Keep in mind, that of the $396,500 in grant money, $205,500 of it is for a project that under normal circumstances would never be approved, i.e. using local public tax money to rehabilitate five (5) private residences. Plus, while the rest of the grant is for our water main project, it is not enough to fund the entire project. It still requires a match of $193,850 from Earlham taxpayers. Money issues aside, given the one-sided HUD contract terms and potential impacts to property rights, we would be remiss if we did not try to understand its full impact. Ceding part of the elected city council’s authority (and by extension, yours) to the whim of the unelected bureaucrats at HUD in DC is a serious matter; it should be carefully considered regardless of the amount of money at stake. It is unfortunate that the HUD rules were not disclosed to the council by SICOG at the time of application so they could be more fully vetted. However, at this point, SICOG now has a conflict of interest issue (they stand to receive up to $40,500 from the grant for professional and technical services to the city), so a separate legal review is warranted to ensure that we have a full understanding of any potential risk to the city should the council choose to still move forward.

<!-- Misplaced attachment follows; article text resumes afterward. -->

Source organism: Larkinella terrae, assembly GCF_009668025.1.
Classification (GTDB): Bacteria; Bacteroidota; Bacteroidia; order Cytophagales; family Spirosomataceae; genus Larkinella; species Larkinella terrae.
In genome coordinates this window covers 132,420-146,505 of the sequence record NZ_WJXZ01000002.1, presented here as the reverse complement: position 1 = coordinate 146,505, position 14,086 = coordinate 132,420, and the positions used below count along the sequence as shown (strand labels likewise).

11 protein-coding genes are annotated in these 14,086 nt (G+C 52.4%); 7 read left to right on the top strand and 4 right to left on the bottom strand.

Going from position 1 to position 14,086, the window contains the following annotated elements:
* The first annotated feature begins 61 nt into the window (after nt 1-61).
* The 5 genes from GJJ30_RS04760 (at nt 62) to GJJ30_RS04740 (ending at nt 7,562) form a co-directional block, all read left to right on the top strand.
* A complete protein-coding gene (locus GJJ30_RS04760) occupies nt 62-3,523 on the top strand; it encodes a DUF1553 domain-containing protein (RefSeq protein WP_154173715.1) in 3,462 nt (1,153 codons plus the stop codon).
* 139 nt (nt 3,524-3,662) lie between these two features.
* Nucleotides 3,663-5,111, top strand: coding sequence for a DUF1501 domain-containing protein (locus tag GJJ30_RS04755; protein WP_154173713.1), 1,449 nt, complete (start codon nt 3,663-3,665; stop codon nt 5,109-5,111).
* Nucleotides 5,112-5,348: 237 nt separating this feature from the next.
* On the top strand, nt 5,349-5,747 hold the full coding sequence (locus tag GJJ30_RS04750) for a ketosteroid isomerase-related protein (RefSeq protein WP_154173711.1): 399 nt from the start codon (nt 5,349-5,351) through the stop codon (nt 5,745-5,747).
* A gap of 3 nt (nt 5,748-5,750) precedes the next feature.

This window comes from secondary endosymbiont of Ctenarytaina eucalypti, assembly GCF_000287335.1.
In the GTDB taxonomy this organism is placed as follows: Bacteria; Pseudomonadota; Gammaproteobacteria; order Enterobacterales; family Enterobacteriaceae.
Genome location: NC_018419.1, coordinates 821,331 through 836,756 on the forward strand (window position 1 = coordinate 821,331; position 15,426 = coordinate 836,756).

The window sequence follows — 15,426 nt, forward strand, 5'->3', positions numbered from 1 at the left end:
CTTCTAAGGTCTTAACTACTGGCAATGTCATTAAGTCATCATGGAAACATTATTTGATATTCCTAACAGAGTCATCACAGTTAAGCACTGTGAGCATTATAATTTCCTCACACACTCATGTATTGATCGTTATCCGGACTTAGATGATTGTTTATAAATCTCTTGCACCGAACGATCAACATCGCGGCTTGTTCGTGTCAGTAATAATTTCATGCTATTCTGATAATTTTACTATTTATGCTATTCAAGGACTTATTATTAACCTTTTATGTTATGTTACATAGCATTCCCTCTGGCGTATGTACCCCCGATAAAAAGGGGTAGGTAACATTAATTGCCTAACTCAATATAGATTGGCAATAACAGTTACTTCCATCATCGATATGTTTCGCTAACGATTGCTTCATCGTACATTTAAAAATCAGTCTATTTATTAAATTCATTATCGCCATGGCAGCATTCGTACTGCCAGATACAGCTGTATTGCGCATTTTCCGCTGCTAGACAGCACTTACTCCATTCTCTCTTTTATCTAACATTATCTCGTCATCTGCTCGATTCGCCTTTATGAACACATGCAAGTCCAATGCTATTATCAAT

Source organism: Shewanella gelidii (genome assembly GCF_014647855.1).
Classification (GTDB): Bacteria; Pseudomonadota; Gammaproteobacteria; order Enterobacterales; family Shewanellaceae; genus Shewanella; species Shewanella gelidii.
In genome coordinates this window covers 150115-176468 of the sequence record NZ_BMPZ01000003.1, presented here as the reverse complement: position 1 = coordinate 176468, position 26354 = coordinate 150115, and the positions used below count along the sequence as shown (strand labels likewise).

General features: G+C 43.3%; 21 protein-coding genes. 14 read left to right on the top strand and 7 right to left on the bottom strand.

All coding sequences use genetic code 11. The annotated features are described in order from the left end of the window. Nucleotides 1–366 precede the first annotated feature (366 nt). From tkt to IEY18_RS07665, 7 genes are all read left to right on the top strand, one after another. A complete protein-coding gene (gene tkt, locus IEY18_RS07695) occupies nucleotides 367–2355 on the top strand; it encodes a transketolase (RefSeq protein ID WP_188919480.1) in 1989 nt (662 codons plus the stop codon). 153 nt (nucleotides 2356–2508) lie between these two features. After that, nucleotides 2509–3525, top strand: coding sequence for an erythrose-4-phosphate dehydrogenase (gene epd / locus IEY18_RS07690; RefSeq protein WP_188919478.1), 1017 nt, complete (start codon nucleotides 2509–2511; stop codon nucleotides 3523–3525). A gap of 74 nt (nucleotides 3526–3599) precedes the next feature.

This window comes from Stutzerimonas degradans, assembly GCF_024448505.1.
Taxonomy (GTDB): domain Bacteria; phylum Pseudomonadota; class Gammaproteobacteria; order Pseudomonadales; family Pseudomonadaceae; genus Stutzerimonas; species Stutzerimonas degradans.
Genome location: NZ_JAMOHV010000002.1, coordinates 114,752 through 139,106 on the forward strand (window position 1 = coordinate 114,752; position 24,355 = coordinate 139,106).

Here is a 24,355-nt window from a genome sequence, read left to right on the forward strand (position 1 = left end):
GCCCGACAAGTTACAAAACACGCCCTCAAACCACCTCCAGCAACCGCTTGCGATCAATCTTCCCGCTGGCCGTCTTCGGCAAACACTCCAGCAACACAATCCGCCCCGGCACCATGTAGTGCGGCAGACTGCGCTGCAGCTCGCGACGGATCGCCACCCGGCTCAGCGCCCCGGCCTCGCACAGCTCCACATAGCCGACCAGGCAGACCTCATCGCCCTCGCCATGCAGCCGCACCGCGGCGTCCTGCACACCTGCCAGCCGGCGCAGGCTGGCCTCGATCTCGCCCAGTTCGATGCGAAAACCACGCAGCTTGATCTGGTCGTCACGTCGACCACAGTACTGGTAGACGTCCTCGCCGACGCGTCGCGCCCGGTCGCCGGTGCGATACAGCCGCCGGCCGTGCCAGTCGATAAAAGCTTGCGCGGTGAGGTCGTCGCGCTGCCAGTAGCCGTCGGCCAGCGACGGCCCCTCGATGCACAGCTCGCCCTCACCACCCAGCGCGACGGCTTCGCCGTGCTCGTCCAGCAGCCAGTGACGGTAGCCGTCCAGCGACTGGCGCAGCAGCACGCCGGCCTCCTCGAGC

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on Community Development Block Grants

I have been recently questioned as to why the City Council decided to place a hold on receiving the federal CDBG grants from HUD for our town, and our decision to seek a legal review for potential impact to both the city and its residents. Below is a summary of the concerns I raised.